Specifically, the Post reports that Pawlenty sent his own state health regulators to check out two Canadian pharmacies. After his inspectors gave their approval, the Republican governor officially endorsed the two pharmacies as being safe to buy from.
In Wisconsin, Democratic Gov. Jim Doyle has set up a Web site, www.drugsavings.wi.gov, to help people buy drugs from Canadian pharmacies that his inspectors have checked out.
Locally, Liz Keating has been an outspoken critic of the government’s policy against Canadian imports.
Keating launched www.rxsavingsguide.com “to help people find free and discounted prescription drugs.
“Sometimes you can get the drugs for free. I’ve found over 300 programs out there. People just don’t know about it — they’re hard to find,” said Keating, who lives in the Denver area and runs an Internet company for a living.
Many seniors, however, such as our 85-year-old, don’t meet the income limitations needed to obtain free drugs. Those people, Keating said, get steered north of the border.
“I actually went to a Canadian pharmacy in August, and I was more impressed by the safety of these pharmacies than almost anything I’ve ever seen,” said Keating.
While it should be noted that there are many, many disreputable outfits purporting to offer Canadian drugs on the Internet, Keating said the Canadian pharmacies she recommends on her Web site have a solid reputation.
“I would not ever order from a company that didn’t require a prescription, or say they’ll write the prescription for you,” said Keating.
As for the FDA’s ban against such imports, Keating calls it “a scare tactic.”
Her Web site is a subscription site, she said. For $300 per year, or $25 a month, subscribers will find a comprehensive collection of different options, Keating said, adding that she refuses to accept advertising.
“Liz’s site also lists all of the discounts that drug companies offer,” said John Riggle of Boulder Senior Services. “They’ve had those for years, but it’s not something the drug companies have really promoted.”
Riggle said he invited Keating to speak to a group of seniors recently, and feels she is performing a valuable service.
“We already knew of seniors locally who were buying drugs at RxCanada,” Riggle said.
Given the touchiness of the subject — federal laws are, after all, federal laws — Riggle said his organization doesn’t blatantly promote Keating’s site, but his group “gives the password to people who request it.
“We don’t push anything,” Riggle said. “Some of the seniors we know, who are really having a hard time being able to pay for their drugs, they can come in and get their password and access the site as often as they want.”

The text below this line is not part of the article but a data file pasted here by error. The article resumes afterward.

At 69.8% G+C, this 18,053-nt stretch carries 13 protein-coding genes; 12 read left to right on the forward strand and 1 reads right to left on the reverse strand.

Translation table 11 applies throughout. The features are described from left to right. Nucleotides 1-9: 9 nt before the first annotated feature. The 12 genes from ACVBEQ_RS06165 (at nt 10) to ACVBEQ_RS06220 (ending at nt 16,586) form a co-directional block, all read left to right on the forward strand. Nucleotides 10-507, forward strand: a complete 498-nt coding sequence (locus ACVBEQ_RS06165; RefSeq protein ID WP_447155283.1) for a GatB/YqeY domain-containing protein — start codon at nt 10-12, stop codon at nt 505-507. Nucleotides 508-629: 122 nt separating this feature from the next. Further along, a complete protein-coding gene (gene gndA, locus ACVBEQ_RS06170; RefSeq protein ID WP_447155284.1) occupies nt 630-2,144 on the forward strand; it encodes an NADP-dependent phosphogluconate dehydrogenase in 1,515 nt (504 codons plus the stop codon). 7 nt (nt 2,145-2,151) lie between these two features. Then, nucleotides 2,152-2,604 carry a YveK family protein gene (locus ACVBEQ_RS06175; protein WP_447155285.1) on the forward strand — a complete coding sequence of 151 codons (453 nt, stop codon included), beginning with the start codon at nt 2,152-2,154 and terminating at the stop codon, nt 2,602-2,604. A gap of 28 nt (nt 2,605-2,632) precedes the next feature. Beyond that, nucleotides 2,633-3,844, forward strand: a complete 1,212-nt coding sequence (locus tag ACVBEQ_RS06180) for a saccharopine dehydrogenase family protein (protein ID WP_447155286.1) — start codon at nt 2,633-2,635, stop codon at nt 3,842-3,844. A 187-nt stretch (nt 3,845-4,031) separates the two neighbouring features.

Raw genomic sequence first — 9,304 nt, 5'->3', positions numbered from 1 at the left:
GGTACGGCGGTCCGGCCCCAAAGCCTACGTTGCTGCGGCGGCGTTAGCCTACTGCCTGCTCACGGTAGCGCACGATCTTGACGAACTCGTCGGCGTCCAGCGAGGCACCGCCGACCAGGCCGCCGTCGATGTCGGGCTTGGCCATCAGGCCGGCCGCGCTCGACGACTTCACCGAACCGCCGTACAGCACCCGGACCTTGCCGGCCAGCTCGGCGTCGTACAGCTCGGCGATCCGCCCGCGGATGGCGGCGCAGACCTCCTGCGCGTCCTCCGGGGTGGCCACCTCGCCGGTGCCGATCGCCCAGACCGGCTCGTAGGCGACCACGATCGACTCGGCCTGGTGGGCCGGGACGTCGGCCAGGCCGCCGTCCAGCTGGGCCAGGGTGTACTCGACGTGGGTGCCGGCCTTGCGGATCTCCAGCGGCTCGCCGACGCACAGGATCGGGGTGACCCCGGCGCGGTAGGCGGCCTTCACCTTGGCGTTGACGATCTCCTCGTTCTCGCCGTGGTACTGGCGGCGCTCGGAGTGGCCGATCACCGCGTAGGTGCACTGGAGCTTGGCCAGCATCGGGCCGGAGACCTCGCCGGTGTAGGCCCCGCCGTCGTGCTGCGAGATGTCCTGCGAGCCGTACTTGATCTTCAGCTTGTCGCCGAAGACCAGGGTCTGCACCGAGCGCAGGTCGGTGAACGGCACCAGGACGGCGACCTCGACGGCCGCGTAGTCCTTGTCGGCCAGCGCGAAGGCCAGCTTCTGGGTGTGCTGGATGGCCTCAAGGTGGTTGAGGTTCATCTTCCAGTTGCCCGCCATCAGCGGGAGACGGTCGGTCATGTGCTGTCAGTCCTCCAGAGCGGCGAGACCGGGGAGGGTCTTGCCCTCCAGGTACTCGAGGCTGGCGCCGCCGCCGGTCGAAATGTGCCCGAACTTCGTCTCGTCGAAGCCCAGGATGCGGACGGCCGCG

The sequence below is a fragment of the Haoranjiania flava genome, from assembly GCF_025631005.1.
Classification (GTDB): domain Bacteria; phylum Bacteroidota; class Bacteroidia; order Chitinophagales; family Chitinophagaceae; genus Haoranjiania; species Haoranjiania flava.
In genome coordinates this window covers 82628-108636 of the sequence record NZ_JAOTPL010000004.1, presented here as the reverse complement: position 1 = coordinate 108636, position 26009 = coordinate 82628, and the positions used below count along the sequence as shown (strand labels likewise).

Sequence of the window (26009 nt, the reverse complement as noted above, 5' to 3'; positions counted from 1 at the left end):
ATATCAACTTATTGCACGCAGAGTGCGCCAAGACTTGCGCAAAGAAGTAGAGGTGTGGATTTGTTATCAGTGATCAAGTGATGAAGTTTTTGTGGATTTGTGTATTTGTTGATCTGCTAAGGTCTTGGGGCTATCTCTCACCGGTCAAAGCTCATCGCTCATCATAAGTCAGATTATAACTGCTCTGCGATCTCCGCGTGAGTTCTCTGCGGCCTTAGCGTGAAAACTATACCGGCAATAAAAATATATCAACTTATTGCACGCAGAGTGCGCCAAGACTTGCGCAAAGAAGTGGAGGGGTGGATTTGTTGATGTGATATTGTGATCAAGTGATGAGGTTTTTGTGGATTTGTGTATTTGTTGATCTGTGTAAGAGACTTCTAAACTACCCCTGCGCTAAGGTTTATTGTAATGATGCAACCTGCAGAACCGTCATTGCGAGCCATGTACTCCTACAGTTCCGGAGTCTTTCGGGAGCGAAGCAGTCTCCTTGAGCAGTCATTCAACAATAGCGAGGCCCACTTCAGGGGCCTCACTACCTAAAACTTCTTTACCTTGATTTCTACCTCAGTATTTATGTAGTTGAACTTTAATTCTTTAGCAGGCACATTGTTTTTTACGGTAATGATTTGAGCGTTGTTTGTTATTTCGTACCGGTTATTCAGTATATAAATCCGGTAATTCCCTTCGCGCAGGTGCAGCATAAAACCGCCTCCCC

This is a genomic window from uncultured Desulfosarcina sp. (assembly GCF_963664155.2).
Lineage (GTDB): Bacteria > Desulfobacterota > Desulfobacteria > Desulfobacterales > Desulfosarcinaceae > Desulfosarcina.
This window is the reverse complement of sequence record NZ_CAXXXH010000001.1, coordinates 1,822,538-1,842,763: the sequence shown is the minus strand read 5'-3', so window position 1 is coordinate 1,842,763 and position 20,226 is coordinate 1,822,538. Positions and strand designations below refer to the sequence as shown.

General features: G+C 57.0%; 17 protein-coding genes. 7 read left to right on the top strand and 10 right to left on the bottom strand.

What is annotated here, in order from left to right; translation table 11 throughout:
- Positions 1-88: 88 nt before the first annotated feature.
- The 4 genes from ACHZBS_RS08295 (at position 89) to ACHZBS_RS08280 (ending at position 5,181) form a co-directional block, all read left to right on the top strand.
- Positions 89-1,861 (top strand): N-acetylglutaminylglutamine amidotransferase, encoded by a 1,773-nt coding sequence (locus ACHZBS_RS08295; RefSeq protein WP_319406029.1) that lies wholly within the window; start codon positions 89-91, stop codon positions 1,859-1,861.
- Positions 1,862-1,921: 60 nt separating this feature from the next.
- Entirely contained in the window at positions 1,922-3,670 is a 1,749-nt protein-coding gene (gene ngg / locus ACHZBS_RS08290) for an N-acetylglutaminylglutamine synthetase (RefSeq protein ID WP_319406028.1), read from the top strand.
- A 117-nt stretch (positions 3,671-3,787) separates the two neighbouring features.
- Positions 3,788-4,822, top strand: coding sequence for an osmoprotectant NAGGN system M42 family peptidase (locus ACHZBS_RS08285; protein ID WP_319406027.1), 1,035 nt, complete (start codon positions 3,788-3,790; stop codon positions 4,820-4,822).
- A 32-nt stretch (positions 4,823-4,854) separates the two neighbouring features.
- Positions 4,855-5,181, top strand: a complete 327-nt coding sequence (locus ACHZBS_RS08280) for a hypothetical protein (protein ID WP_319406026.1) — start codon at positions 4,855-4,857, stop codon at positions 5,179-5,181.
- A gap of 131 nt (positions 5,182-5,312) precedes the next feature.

If all of this sounds like a wink-and-a-nod approach, it is. When your adversaries are the federal government and the powerful pharmaceutical lobby, you had best tread lightly.
But while they may not be the Medellin Cartel, there is a large network of people — some underground, some above ground — who continue to look for solutions to the problem, law or no law.
“If it’s a last resort as far as saving on their medication, we steer them to Canadian pharmacies,” said a woman who works with seniors at a prominent Denver hospital. She also asked not to be identified.
“Their medications are much, much cheaper, and I have not heard of anyone who’s gone through a Canadian pharmacy and had any kinds of problems with them,” she said, although she, too, stressed the importance of going through “reputable” Canadian pharmacies.
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As far as the FDA and the pharmaceutical industry is concerned, there is apparently no such thing as a “reputable Canadian pharmacy.”
“In light of recent terrorist attacks, the risk of tampering seems to be one of great significance,” shouts a paper put out this month by the National Association of Boards of Pharmacy.
Wanda Moebius, a spokeswoman for the Pharmaceutical Research & Manufacturers of America — or PhRMA, an industry lobbying group — likens buying prescription drugs online to “finding a needle in a haystack,” saying that “it’s totally unfair to ask a senior citizen ... to distinguish between a legitimate, safe source of prescription drugs and a bad actor.”